Intro: I teach Political Science at the university level. In my first lecture every semester, I try to convince skeptical students why they should bother studying Political Science at all. I argue that understanding how power flows through political structures will help students enfranchise themselves in a democratic system. Because if they don’t, other people who understand the system better will use it to their advantage instead. But this assumes one major fundamental: that they can participate in the democratic system at all. Fortunately, most of my students are citizens, so they can vote. Given how abysmal youth voter turnout generally is, I consider it a major educational outcome if they bother to. Persuading people that their vote matters is the bare minimum a civics class can accomplish.

If I have the opportunity in higher-level classes to proselytize further, I encourage them to engage in community building, such as organizing into interest groups and consolidating power into voting blocs. My real converts consider running for local office, thereby embedding themselves within the very power structure itself. Because political power, especially for minorities in any society, is rarely surrendered without a struggle. We need more diverse views in office as demographics change the makeup of future majorities.

That’s how democracy is supposed to work. Unfortunately, this is a lesson that Japan’s Non-Japanese (NJ) Residents and Visible Minorities still have trouble grasping. As a result, they are letting the Japanese government deprive them of their potential as a political force in Japan…

https://shingetsunewsagency.com/2024/03/31/visible-minorities-non-japanese-residents-claim-political-power/

Anchor site with sources for commentary at:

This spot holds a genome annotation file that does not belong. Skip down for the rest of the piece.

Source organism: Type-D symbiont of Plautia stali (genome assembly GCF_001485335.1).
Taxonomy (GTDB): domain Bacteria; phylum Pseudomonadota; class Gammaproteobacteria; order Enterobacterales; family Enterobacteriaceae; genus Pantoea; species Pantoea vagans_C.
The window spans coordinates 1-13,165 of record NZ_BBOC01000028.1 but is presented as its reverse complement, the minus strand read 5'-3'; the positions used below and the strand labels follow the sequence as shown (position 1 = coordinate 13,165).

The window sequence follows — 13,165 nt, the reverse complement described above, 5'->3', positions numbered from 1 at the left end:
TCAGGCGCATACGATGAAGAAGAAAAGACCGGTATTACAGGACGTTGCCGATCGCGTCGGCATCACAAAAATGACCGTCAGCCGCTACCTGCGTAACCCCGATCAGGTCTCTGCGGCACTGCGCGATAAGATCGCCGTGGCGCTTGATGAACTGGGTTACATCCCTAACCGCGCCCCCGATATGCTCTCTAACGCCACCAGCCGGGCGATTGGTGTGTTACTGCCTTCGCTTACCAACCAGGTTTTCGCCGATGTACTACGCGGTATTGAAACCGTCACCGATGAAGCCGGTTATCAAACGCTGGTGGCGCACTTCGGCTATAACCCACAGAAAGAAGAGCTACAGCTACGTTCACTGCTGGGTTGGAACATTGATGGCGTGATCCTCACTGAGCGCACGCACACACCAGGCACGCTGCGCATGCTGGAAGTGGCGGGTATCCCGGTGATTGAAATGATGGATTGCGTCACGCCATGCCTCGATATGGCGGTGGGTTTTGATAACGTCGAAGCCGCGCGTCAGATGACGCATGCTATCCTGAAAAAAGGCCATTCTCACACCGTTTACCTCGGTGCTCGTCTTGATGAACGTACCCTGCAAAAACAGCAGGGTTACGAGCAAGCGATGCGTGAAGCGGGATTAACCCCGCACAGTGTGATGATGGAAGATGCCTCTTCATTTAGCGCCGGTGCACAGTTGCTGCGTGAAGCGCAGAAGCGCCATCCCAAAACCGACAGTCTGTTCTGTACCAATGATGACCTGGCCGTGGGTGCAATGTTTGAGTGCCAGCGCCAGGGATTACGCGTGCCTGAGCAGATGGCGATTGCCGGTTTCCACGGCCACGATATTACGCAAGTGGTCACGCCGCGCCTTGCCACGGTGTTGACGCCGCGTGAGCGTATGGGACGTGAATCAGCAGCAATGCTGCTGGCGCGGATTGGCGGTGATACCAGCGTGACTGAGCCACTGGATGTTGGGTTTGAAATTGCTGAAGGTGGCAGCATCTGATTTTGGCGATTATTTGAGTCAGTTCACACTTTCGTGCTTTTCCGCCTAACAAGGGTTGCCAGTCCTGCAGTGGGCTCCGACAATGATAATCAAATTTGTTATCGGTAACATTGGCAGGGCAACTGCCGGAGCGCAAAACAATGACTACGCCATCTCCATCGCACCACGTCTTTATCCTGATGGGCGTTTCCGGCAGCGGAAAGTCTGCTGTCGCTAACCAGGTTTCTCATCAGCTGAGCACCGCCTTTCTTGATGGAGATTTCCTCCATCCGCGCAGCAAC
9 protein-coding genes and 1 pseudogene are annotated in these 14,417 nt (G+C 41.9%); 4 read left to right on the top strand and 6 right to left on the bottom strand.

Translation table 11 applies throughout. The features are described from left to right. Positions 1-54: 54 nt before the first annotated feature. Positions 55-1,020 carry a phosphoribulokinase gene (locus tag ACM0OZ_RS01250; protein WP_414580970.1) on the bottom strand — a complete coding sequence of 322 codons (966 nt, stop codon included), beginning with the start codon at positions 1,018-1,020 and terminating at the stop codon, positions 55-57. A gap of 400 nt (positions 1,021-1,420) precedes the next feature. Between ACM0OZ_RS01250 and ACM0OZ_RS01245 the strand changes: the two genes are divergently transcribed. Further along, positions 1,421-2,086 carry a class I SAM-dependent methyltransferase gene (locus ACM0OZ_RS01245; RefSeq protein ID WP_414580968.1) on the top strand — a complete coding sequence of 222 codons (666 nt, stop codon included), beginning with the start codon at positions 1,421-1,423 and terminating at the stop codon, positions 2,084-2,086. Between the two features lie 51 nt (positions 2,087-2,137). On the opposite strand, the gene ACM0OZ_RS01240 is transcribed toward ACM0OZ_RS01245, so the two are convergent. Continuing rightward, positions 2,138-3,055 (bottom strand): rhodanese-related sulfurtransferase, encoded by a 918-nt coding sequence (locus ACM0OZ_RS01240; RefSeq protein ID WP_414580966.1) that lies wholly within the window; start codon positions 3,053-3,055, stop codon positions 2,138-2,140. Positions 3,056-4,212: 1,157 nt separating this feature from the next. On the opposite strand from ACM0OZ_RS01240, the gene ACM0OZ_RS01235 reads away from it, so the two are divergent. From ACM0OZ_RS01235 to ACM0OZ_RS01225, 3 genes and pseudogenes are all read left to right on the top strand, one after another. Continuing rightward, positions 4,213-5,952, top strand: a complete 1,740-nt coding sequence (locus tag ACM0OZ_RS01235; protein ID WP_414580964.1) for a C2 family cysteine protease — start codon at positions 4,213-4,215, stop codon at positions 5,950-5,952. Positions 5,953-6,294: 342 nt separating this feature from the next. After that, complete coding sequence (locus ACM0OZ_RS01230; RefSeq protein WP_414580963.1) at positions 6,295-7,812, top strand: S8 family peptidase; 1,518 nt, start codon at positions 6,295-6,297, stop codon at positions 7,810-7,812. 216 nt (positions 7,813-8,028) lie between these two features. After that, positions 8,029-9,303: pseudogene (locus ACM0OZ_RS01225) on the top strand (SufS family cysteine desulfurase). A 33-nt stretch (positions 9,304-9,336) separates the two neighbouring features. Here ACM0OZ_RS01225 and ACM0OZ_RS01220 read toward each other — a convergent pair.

https://www.debito.org/?p=17392

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… and finally…

9) Kyodo: “Record 3.4 million foreign residents in Japan as work visas rise” in 2023. Only a brief reference to foreign crime (i.e., overstaying) this time. Fancy that.

Kyodo: “The number of foreign nationals residing in Japan hit a record high of over 3.4 million in 2023, government data has shown, with employment-related visas seeing significant growth amid the country’s efforts to address its acute labor shortage. As of the end of December, 3,410,992 foreign nationals resided in Japan, up 10.9% from the previous year to mark a record high for the second consecutive year, the Immigration Services Agency said Friday.

“The number of specified skilled workers jumped 59.2% to around 208,000, while trainees under Japan’s technical internship program grew 24.5% to around 404,000 to approach the record high level marked in 2019 before the COVID-19 pandemic, the data showed. The specified skilled workers visa, which allows the holder to immediately take on jobs in designated industries without the need for training, was introduced in 2019 in response to Japan’s severe labor shortage resulting from its declining birthrate, with the aim of attracting foreign workers.

“Meanwhile, permanent residents, who made up the largest group by residential status, stood at around 891,000, up 3.2%. Engineers, specialists in humanities and international services, including foreign language teachers, rose 16.2% to around 362,000. By nationality, Chinese accounted for the largest population of foreign residents at around 821,000, followed by Vietnamese at around 565,000 and South Koreans at around 410,000…”

COMMENT: So the foreign labor imports have resumed, and how. Also interesting is that Kyodo doesn’t seem to feel the need to shoehorn in foreign crime statistics this time (just a brief allusion to overstaying at the very end). I’ll be incorporating these stats into my next SNA Visible Minorities column, out shortly, and argue how this influx can translate into political power.

https://www.debito.org/?p=17390

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That’s all for now. I hope the summer is going coolly for those reading in the Northern Hemisphere, and the winter is pleasant for you in the Southern. Thanks for reading!

Debito Arudou, Ph.D.
(debito@debito.org, www.debito.org, Twitter @arudoudebito)
DEBITO.ORG NEWSLETTER JULY 3, 2024 ENDS